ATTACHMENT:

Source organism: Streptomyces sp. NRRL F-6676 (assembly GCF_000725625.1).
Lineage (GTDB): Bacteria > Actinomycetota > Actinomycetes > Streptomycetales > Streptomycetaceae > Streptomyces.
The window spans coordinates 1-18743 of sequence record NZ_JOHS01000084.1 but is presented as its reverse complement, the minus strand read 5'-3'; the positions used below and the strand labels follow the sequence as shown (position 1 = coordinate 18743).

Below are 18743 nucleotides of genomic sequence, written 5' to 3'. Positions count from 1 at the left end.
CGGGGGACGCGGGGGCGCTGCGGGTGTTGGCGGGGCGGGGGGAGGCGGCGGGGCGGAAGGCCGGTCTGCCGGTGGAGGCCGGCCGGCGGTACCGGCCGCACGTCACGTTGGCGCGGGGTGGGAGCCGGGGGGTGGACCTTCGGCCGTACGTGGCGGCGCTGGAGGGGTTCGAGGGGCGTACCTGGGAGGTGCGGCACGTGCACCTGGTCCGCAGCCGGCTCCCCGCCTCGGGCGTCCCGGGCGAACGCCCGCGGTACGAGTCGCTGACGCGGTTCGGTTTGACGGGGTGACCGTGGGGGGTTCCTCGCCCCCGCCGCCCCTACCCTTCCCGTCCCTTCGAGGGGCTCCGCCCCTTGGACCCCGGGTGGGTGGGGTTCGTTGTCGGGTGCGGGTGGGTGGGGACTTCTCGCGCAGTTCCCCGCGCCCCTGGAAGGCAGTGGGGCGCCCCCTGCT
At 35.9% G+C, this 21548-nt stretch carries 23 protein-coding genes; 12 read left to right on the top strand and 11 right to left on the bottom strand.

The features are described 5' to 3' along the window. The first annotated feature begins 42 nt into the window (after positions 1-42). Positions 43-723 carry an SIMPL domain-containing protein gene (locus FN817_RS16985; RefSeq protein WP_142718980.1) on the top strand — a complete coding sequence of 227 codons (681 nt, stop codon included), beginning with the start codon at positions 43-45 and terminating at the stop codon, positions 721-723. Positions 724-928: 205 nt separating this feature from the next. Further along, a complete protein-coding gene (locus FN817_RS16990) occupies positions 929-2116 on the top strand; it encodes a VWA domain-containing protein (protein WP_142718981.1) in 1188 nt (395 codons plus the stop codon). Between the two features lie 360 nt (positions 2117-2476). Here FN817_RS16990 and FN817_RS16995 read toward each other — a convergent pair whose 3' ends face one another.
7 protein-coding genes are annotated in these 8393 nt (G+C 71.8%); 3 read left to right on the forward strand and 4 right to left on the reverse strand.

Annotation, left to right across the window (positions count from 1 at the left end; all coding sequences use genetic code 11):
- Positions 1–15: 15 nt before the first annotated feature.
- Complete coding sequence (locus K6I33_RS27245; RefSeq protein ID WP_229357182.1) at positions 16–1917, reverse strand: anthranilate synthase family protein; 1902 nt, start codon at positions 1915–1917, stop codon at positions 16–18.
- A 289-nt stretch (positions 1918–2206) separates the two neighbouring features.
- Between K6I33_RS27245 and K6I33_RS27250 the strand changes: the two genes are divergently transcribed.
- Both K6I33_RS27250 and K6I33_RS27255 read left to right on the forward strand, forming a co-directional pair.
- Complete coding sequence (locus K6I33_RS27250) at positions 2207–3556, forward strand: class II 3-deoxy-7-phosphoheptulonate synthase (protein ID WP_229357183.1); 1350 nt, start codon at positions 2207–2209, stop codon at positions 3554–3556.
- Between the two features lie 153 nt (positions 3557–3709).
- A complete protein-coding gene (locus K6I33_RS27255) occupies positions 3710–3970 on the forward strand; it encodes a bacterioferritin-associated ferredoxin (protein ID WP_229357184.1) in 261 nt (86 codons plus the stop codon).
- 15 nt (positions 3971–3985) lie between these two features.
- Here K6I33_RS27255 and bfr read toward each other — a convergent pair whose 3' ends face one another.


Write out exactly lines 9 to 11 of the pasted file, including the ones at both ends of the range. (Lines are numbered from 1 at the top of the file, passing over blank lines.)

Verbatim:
Annotation, left to right across the window (positions count from 1 at the left end; all coding sequences use genetic code 11):
- Positions 1–15: 15 nt before the first annotated feature.
- Complete coding sequence (locus K6I33_RS27245; RefSeq protein ID WP_229357182.1) at positions 16–1917, reverse strand: anthranilate synthase family protein; 1902 nt, start codon at positions 1915–1917, stop codon at positions 16–18.